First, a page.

Re: ping pong in UPC

From: Paul H. Hargrove (PHHargrove_at_lbl_dot_gov)
Date: Tue Jul 28 2009 - 18:11:42 PDT

  • Next message: Jose Vicente Espi: "Re: ping pong in UPC"
    Sorry we have not responded sooner.  Your mail arrived while our entire 
    team was involved in an important two-day meeting.
    First let me say that what you are trying to compare is a little 
    tricky.  The performance results you see on the GASNet webpages are a 
    comparison of the speed of MPI vs GASNet for *implementing* UPC-like 
    communications patterns over various networks.  That is not quite the 
    same as comparing UPC vs MPI for implementing a given application's 
    Second let me say that UDP is expected to give better latency 
    performance than MPI when both are running on an Ethernet network, but 
    this assumes that network is "mostly reliable" as is the case with most 
    switched Ethernet networks used in clusters.  However, if run over a 
    wide-area network or with very inexpensive equipment, it is possible 
    that reliability at the TCP level (used indirectly by MPI) may be more 
    efficient than the UDP implementation that GASNet employs.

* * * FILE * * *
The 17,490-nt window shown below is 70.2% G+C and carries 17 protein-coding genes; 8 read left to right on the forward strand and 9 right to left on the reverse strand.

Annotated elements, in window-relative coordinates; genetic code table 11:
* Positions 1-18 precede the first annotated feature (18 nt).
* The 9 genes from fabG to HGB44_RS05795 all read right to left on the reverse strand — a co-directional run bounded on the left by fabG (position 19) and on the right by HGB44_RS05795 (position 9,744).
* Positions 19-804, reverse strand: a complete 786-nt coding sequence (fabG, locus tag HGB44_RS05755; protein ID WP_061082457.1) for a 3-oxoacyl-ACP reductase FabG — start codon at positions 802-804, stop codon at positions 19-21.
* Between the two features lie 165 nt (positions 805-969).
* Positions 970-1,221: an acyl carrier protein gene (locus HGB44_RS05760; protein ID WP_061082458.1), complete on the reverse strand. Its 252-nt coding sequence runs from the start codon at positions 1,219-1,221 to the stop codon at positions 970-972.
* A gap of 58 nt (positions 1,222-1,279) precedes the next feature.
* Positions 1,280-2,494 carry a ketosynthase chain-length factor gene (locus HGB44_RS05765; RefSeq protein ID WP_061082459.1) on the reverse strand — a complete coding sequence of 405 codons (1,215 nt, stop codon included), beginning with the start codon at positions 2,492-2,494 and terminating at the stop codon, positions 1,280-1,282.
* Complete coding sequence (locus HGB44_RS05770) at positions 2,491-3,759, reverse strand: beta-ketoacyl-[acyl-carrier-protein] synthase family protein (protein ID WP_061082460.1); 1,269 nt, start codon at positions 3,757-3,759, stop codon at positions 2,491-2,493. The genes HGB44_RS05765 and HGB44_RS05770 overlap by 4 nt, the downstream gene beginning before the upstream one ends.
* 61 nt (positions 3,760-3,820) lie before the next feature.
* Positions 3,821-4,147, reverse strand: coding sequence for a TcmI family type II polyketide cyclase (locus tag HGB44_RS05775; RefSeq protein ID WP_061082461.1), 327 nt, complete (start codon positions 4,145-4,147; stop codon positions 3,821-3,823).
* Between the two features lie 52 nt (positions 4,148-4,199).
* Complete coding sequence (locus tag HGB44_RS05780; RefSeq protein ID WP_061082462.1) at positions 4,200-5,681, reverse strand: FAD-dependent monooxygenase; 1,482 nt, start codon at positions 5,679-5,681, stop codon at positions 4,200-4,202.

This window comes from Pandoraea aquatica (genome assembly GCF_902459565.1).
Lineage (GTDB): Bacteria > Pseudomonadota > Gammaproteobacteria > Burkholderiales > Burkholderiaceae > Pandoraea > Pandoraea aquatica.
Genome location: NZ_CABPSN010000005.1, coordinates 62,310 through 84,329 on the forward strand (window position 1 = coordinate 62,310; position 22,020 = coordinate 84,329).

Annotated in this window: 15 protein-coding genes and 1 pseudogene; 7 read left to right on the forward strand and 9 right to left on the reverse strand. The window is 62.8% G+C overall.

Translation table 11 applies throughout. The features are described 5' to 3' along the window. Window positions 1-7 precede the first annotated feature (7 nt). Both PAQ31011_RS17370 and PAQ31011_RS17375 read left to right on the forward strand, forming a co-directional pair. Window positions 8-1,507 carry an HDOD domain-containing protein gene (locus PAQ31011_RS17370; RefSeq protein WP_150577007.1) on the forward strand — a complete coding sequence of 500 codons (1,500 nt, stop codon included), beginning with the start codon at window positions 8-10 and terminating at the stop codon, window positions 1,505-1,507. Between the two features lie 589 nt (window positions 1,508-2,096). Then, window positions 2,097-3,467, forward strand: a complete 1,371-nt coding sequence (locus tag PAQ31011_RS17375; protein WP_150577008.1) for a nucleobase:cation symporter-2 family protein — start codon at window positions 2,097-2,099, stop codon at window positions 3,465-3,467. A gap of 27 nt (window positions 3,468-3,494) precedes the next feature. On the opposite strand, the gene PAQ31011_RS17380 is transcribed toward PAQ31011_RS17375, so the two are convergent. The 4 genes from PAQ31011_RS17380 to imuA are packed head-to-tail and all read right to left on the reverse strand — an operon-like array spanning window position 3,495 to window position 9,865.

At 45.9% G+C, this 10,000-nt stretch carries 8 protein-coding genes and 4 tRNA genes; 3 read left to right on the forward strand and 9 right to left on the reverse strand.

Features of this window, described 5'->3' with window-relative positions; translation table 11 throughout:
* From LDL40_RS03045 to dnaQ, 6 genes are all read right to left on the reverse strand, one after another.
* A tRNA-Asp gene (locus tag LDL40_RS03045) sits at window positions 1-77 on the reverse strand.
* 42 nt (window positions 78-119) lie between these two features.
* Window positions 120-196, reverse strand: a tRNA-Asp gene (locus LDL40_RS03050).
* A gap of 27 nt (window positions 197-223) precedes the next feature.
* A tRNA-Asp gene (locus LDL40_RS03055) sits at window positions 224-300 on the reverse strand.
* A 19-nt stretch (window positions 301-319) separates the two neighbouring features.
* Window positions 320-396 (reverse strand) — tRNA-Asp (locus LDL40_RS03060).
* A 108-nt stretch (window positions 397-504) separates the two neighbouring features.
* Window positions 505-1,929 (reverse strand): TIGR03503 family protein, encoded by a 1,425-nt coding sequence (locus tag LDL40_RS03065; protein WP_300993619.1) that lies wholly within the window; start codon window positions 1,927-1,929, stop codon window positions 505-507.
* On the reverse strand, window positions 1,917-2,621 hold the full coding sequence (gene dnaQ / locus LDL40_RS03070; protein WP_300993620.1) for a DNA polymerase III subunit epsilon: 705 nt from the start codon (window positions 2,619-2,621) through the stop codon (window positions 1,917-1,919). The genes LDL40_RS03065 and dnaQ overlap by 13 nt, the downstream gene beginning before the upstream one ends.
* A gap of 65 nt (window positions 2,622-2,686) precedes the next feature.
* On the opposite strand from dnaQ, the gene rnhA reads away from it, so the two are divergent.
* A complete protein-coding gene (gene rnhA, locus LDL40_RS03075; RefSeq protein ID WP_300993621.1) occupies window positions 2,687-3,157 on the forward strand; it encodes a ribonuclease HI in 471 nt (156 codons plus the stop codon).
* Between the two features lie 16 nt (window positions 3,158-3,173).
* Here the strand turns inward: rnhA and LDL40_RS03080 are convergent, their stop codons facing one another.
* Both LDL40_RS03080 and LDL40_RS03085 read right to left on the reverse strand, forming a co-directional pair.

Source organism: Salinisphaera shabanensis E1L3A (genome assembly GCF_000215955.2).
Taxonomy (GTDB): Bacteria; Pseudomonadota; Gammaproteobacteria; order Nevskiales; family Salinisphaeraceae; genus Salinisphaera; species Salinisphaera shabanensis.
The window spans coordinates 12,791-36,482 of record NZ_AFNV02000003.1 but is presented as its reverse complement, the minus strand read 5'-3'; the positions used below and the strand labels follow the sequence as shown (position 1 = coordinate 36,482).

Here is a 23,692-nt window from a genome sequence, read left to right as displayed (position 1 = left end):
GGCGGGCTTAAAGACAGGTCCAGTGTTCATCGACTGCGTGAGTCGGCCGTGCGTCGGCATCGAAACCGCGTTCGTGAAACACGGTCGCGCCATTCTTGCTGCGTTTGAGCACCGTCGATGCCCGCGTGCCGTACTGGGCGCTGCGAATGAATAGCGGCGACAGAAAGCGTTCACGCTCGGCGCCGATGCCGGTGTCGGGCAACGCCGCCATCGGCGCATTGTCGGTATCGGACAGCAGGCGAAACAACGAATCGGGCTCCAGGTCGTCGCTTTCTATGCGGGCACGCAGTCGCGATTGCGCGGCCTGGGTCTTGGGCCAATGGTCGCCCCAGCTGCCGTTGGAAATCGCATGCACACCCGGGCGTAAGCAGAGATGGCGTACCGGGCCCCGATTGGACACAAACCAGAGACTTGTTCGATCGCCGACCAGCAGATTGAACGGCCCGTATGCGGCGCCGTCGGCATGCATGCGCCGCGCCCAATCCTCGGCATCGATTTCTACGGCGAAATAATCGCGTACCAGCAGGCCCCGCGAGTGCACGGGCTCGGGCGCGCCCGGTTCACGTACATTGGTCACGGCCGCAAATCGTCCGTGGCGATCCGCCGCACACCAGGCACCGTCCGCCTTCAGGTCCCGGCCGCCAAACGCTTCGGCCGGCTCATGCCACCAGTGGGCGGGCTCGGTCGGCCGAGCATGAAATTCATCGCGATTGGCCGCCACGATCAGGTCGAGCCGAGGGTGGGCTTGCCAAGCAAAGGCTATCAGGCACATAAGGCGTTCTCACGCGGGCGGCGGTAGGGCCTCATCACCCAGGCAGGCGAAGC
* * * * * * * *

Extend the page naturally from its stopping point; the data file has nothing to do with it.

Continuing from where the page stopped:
PLEASE keep in mind that both the MPI and UDP implementations of GASNet 
    exist only for their portability and neither is going to be blindingly 
    fast.  Comparing either of them to some other benchmark may satisfy ones 
    curiosity, but I don't see any deep value in such a comparison.
    Benchmarks in general:
    In the Berkeley UPC distribution tarball there are upc-tests and 
    upc-examples directories that contain UPC code gathered from many 
    sources.  Among them are several benchmarks, some of which might even be 
    correct ;-).  Have a look at that collection of code, but be aware that 
    we provide it as-is and since we wrote very little of it may not be able 
    to help much.  (We might not even know what some of them do.)
    Measuring "latency":
    How you define latency will depend on what really matters to your 
    application.  If one wants to look (as we have on the GASNet site) at 
    the time required to implement a UPC-level "strict Put" operation then 
    you are looking at comparing upc_memput() against an MPI Ping-ACK 
    (N-bytes sent, and then wait for a zero-byte reply).  The "ACK" in the 
    MPI test is to allow the sender to know the value has reached remote 
    memory before it can perform the next operation (a part of the 'strict' 
    UPC memory model).  In the GASNet case, the completion of a blocking Put 
    operation uses lower-level acknowledgments when available from a given 
    network API, which is one of the reasons it outperforms MPI Ping-ACK on 
    many high-speed networks.  In the case of UDP, however, no lower-level 
    notification is provided and the comms pattern is pretty much the same 
    as for MPI (a UDP-level ACK sent by the GASNet implementation)
    If what you want is a Ping-Pong in which node0 sends a message that 
    requires a reply from node1, then you are trying to measure something 
    quite different from what the GASNet performance webpage shows.  In MPI 
    the idea of waiting for a message arrival is quite natural.  In UPC,